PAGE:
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Red Sox win Daisuke Matsuzaka


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The Red Sox bid $42 million for the rights to Daisuke Matsuzaka, sources told ESPN's Peter Gammons, and Boston's bid far exceeded any other team's offer.

 

Added confirmation that the reports were right. Gammons didn't have info on any of the other bid amounts, though SI's Jon Heyman said he believed the Mets and Yankees both bid around $30 million. If the Red Sox won Matsuzaka's rights, they'll have 30 days to work out a contract with the right-hander. It's been speculated that Matsuzaka would much rather go to the Yankees, but since he can't become a free agent before April 2008, it'd be risky for him to turn down a big offer now.

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The Red Sox bid $42 million for the rights to Daisuke Matsuzaka, sources told ESPN's Peter Gammons, and Boston's bid far exceeded any other team's offer.

 

Added confirmation that the reports were right. Gammons didn't have info on any of the other bid amounts, though SI's Jon Heyman said he believed the Mets and Yankees both bid around $30 million. If the Red Sox won Matsuzaka's rights, they'll have 30 days to work out a contract with the right-hander. It's been speculated that Matsuzaka would much rather go to the Yankees, but since he can't become a free agent before April 2008, it'd be risky for him to turn down a big offer now.

Gammons reported it, I dont believe it.

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Basically they committed around$70 - $80 million on an unproven flach in the pan pitcher. When did Tom Hicks buy the Redsocks? <_<

The Sox fans can no longer say we bought a team..never again! They go and pay all that for DM, then sign JD Drew for a boat load(forget exactly how much like 40 mil range, but it was waste anyway).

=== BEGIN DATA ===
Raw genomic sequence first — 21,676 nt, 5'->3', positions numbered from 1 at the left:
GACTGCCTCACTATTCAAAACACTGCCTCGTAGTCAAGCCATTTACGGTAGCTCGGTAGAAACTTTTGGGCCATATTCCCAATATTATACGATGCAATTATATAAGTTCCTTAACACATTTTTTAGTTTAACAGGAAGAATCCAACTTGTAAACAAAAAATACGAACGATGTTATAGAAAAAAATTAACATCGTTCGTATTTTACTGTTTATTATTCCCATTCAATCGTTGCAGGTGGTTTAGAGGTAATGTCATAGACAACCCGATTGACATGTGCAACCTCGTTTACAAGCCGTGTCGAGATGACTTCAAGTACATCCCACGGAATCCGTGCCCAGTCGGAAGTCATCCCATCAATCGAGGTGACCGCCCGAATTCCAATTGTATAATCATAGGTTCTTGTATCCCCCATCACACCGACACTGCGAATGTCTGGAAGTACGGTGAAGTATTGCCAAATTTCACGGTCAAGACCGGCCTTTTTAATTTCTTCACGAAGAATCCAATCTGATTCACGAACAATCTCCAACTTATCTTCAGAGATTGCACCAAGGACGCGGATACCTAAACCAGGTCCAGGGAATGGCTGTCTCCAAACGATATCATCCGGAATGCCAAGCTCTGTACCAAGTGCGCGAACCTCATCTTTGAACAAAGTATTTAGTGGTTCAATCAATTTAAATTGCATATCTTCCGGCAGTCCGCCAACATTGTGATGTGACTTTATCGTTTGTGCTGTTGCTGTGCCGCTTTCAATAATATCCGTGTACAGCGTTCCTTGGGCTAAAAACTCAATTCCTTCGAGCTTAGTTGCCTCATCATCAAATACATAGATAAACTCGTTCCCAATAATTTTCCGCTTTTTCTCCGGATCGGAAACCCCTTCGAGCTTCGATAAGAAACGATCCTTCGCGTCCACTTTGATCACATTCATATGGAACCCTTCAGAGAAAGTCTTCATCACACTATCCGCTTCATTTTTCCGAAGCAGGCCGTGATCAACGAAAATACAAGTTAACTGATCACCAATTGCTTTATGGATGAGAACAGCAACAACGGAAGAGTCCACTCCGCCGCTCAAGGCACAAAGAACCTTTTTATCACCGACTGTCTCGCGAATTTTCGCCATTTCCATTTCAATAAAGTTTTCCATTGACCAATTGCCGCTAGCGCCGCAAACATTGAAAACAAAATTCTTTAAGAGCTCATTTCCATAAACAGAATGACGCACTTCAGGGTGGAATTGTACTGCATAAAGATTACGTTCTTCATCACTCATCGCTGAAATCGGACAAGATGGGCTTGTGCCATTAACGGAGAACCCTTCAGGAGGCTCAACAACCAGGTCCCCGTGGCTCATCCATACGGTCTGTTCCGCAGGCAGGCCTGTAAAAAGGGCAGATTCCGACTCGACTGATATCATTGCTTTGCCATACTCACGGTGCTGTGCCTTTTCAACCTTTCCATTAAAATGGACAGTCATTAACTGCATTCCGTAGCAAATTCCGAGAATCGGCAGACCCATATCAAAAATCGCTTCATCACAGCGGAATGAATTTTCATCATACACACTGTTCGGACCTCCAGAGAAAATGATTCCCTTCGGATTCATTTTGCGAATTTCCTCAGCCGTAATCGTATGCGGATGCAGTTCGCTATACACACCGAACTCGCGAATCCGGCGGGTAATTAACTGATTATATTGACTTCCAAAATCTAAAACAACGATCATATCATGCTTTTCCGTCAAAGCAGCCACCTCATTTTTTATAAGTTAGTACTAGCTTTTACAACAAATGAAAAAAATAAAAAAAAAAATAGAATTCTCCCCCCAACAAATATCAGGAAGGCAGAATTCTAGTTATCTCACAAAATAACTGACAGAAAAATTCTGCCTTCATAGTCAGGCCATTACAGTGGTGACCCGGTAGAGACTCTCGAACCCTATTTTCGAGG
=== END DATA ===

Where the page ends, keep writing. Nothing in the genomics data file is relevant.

Welcome to over paying, and ending up with nothing. We are now level petty.

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The Sox fans can no longer say we bought a team..never again! They go and pay all that for DM, then sign JD Drew for a boat load(forget exactly how much like 40 mil range, but it was waste anyway).

 

Welcome to over paying, and ending up with nothing. We are now level petty.

Wait, they signed Drew? Am I missing something?

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Yeah, you're missing the fact that Tubby doesn't know what he's talking about.

Sorry, it BEEN reported that by your idol, Gammons. And I do know what I'm talking about, you guys cant talk shit about the Yanks over spending on flops and wash-ups.

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Sorry, it BEEN reported that by your idol, Gammons.

 

lol For the record, I've never mentioned Gammons name here until this post. Nice try to deflect attention away from your stupidity, though. For the record as well, Gammons never reported that. You might be too stupid to talk baseball, junior.